Thursday, December 29, 2011

Thoughts on Writing

I don't have time to take any writing courses right now and an MFA is out of the question both time and cost wise so I have started a program of self education. Inspired by my friends at the Northville writer's group, I am reading Plot and Structure by Larry Brooks and listening to Stephen King's On Writing.  This could be a frustrating exercise since Stephen King is adamantly against plotting and Larry Brooks is obviously for plotting.  Strangely though, there is a lot of over lap.  Both have said it is important to write. And do a lot of it.  Both have said it is important to have a daily word goal.  Both emphasize the characters in a novel.  Both, in their own ways, are talking about the same thing.  Writing an engaging story that allows the reader to leave  his world for a while.  This has always been my goal as a writer.  I don't care if I ever get any awards for literary genius, I just want to write a great story that is fun to read.  

At this point, I am trying to take in as much information about the craft of writing as I can.  Opposing view points are OK, and there are a lot of them.  I am always willing to listen to what people have to say regarding techniques, style, what is in, what is out.  Use this word, don't use that.  It is endless.  But I have also always known in my heart that ultimately, I am the author, the self styled goddess of the world I am creating.  I am going to do what works for me, the characters, and the story.  It is all about integrating all that knowledge into a new whole.

If I hear things more than once from opposing sources, then I am more likely to pay attention to that piece of information.  Take the daily word count for example.  I have heard that from many different people.  I finally decided that I have to do it.  It's that simple.  But knowing my schedule and myself, I also know that a daily word count could set me up for unbelievable frustration.  So I modified things a bit.  The goal for 2012 is 5000 words per week.  This way, if I have an off day, or I have to run The Girl to the orthodontist in the morning, I don't spend the rest of the day castigating myself that I didn't hit my goal.  I can just pick up where I left off the next day.  

This lead to the next change I made recently.  The idea that I needed a place to write where I wouldn't be disturbed has been floating around in my head for a while.  I love to write at the dining room table, but there is too much going on in the center of the house, too many "Mom's" and "Honeys" and cats walking across the keyboard.  I learned that Stephen King wrote Carrie sitting in the laundry room of a double wide trailer with the typewriter on his lap.  All he needed was a place where he could shut the door.  So I am writing this post in our unfinished basement facing a shelving unit filled with the flotsam and jetsam of our lives.  The computer is on a folding table, I am sitting on an exercise ball (good for the abs) listening to the furnace run. The cat boxes are down here, so it smells like cat pee but it is quiet and I can completely focus on what I am doing.  I've gotten more writing done down here in the last couple days than I have in months.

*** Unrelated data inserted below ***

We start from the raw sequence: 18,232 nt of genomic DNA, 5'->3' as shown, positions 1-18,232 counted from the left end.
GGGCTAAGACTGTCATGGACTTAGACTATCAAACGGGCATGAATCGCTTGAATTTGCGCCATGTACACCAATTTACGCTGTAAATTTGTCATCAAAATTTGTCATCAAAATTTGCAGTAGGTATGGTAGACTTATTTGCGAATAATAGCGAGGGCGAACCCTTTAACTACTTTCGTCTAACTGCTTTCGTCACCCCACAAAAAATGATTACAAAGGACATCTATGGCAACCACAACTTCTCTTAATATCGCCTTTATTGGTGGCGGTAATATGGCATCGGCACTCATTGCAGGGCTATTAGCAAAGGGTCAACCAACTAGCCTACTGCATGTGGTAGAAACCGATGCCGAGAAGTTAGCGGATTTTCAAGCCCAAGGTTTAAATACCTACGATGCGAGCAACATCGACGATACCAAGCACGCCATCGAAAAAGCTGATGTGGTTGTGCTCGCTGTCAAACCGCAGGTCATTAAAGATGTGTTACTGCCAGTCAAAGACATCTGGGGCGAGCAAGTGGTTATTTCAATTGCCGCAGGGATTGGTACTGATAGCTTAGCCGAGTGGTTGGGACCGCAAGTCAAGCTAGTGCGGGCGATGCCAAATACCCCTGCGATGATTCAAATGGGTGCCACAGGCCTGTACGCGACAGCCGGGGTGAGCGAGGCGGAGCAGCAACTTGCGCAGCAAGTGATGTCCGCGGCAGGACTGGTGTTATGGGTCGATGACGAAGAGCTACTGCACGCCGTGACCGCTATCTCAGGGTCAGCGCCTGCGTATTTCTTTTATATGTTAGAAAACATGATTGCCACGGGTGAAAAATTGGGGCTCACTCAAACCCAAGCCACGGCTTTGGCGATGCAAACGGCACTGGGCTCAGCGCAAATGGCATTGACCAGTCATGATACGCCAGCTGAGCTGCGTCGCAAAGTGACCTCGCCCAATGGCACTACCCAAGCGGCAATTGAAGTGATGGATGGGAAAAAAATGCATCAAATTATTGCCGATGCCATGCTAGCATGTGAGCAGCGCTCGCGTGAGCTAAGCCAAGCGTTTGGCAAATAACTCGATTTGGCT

There are a lot of other pieces of advice that I would like to implement.  But I have also learned that if you try to change too much at once, nothing changes.  So I am slowly ramping up.  The weekly word goal right now, then more reading, then working on submitting to publishers.  I will slowly build up to a writers life.  It won't happen over night, but it will happen eventually.  And really, that is all that matters.

3 comments:

  1. Hi Jeanne,
    Wonderful words of wisdom!
    In a way, it's like learning to paint. Picasso didn't take a class and become a perfect painter (how could I resist a little alliteration). But overtime, he learned more and honed in on finding his painting voice. Not all advice works for everyone. I've learned to trust my own instincts more and in the process listen to all advice then follow some. Loved the Stephen King trailer writing. I even write away from my computer; walking the dogs, waking up, driving. Of course, I race to the office the second I get home (or scramble for a piece of scrap paper in my handbag when I have these brain storms!).
    I guess it can be a long road, but worth the personal rewards. Happy writing!
    Sharon

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  2. @Sharon
    Thanks for reading Sharon! It is good to know I'm not out here slogging around by myself! I hope 2012 is fantastic and full of joy and wishes come true for you and your family.

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  3. i have to agree with the above commenter that trusting your instincts is so important, and also that the only way to hone those instincts is to read, read, read. not how to manuals on technique which will only inhibit intuition, but the writers that you adore. what are they doing that's working? also, henry miller's on writing is great for "this is how i did it..." he was not formally trained either. and i heart that you are giving a space to your work, even if it smells like pee (and you can light a candle to begin each writing session. i've found beginning and ending ritual to be so helpful for centering). great post! fyi i've added you to my blogroll. ;)

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